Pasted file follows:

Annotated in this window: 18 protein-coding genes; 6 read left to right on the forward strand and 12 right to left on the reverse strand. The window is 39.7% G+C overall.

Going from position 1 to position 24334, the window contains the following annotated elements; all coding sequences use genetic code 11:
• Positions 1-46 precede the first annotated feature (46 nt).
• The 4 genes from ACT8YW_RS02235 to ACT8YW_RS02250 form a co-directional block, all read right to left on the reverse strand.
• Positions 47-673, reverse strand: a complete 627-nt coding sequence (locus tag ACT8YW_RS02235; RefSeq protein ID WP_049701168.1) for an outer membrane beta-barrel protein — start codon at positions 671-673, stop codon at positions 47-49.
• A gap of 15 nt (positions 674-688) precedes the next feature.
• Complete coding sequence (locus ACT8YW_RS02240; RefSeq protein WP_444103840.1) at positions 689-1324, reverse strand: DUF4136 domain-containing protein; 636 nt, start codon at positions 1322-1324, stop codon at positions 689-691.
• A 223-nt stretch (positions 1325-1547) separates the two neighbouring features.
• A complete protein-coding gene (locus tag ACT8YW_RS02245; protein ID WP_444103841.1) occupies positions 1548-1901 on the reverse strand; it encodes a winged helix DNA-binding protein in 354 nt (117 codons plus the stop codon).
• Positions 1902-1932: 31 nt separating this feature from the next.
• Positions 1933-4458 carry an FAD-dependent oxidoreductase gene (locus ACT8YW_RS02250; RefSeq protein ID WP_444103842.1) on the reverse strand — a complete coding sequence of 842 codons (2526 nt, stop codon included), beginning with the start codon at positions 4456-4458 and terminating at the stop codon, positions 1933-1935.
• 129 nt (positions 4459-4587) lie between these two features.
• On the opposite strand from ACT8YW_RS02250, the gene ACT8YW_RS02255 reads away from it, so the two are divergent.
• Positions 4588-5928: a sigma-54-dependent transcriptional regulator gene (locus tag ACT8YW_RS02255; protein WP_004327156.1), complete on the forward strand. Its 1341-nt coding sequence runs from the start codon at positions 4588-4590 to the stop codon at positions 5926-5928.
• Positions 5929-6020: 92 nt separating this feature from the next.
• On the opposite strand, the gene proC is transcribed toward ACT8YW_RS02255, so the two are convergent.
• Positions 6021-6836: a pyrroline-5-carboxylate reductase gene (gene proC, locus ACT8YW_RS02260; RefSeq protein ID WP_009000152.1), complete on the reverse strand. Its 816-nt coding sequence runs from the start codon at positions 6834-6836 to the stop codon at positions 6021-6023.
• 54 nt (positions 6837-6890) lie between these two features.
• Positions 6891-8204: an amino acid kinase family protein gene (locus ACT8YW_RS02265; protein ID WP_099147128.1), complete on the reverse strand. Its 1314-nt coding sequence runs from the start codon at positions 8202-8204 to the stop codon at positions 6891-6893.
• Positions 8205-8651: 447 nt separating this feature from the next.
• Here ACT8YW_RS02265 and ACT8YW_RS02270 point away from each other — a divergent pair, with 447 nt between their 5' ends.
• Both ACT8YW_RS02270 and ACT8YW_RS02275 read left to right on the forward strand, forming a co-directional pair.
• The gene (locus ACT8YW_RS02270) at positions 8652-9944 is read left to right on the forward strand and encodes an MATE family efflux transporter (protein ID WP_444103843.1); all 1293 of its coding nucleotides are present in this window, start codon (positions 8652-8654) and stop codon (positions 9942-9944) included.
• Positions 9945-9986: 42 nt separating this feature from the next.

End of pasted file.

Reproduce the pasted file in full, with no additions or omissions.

Annotated in this window: 18 protein-coding genes; 6 read left to right on the forward strand and 12 right to left on the reverse strand. The window is 39.7% G+C overall.

Going from position 1 to position 24334, the window contains the following annotated elements; all coding sequences use genetic code 11:
• Positions 1-46 precede the first annotated feature (46 nt).
• The 4 genes from ACT8YW_RS02235 to ACT8YW_RS02250 form a co-directional block, all read right to left on the reverse strand.
• Positions 47-673, reverse strand: a complete 627-nt coding sequence (locus tag ACT8YW_RS02235; RefSeq protein ID WP_049701168.1) for an outer membrane beta-barrel protein — start codon at positions 671-673, stop codon at positions 47-49.
• A gap of 15 nt (positions 674-688) precedes the next feature.
• Complete coding sequence (locus ACT8YW_RS02240; RefSeq protein WP_444103840.1) at positions 689-1324, reverse strand: DUF4136 domain-containing protein; 636 nt, start codon at positions 1322-1324, stop codon at positions 689-691.
• A 223-nt stretch (positions 1325-1547) separates the two neighbouring features.
• A complete protein-coding gene (locus tag ACT8YW_RS02245; protein ID WP_444103841.1) occupies positions 1548-1901 on the reverse strand; it encodes a winged helix DNA-binding protein in 354 nt (117 codons plus the stop codon).
• Positions 1902-1932: 31 nt separating this feature from the next.
• Positions 1933-4458 carry an FAD-dependent oxidoreductase gene (locus ACT8YW_RS02250; RefSeq protein ID WP_444103842.1) on the reverse strand — a complete coding sequence of 842 codons (2526 nt, stop codon included), beginning with the start codon at positions 4456-4458 and terminating at the stop codon, positions 1933-1935.
• 129 nt (positions 4459-4587) lie between these two features.
• On the opposite strand from ACT8YW_RS02250, the gene ACT8YW_RS02255 reads away from it, so the two are divergent.
• Positions 4588-5928: a sigma-54-dependent transcriptional regulator gene (locus tag ACT8YW_RS02255; protein WP_004327156.1), complete on the forward strand. Its 1341-nt coding sequence runs from the start codon at positions 4588-4590 to the stop codon at positions 5926-5928.
• Positions 5929-6020: 92 nt separating this feature from the next.
• On the opposite strand, the gene proC is transcribed toward ACT8YW_RS02255, so the two are convergent.
• Positions 6021-6836: a pyrroline-5-carboxylate reductase gene (gene proC, locus ACT8YW_RS02260; RefSeq protein ID WP_009000152.1), complete on the reverse strand. Its 816-nt coding sequence runs from the start codon at positions 6834-6836 to the stop codon at positions 6021-6023.
• 54 nt (positions 6837-6890) lie between these two features.
• Positions 6891-8204: an amino acid kinase family protein gene (locus ACT8YW_RS02265; protein ID WP_099147128.1), complete on the reverse strand. Its 1314-nt coding sequence runs from the start codon at positions 8202-8204 to the stop codon at positions 6891-6893.
• Positions 8205-8651: 447 nt separating this feature from the next.
• Here ACT8YW_RS02265 and ACT8YW_RS02270 point away from each other — a divergent pair, with 447 nt between their 5' ends.
• Both ACT8YW_RS02270 and ACT8YW_RS02275 read left to right on the forward strand, forming a co-directional pair.
• The gene (locus ACT8YW_RS02270) at positions 8652-9944 is read left to right on the forward strand and encodes an MATE family efflux transporter (protein ID WP_444103843.1); all 1293 of its coding nucleotides are present in this window, start codon (positions 8652-8654) and stop codon (positions 9942-9944) included.
• Positions 9945-9986: 42 nt separating this feature from the next.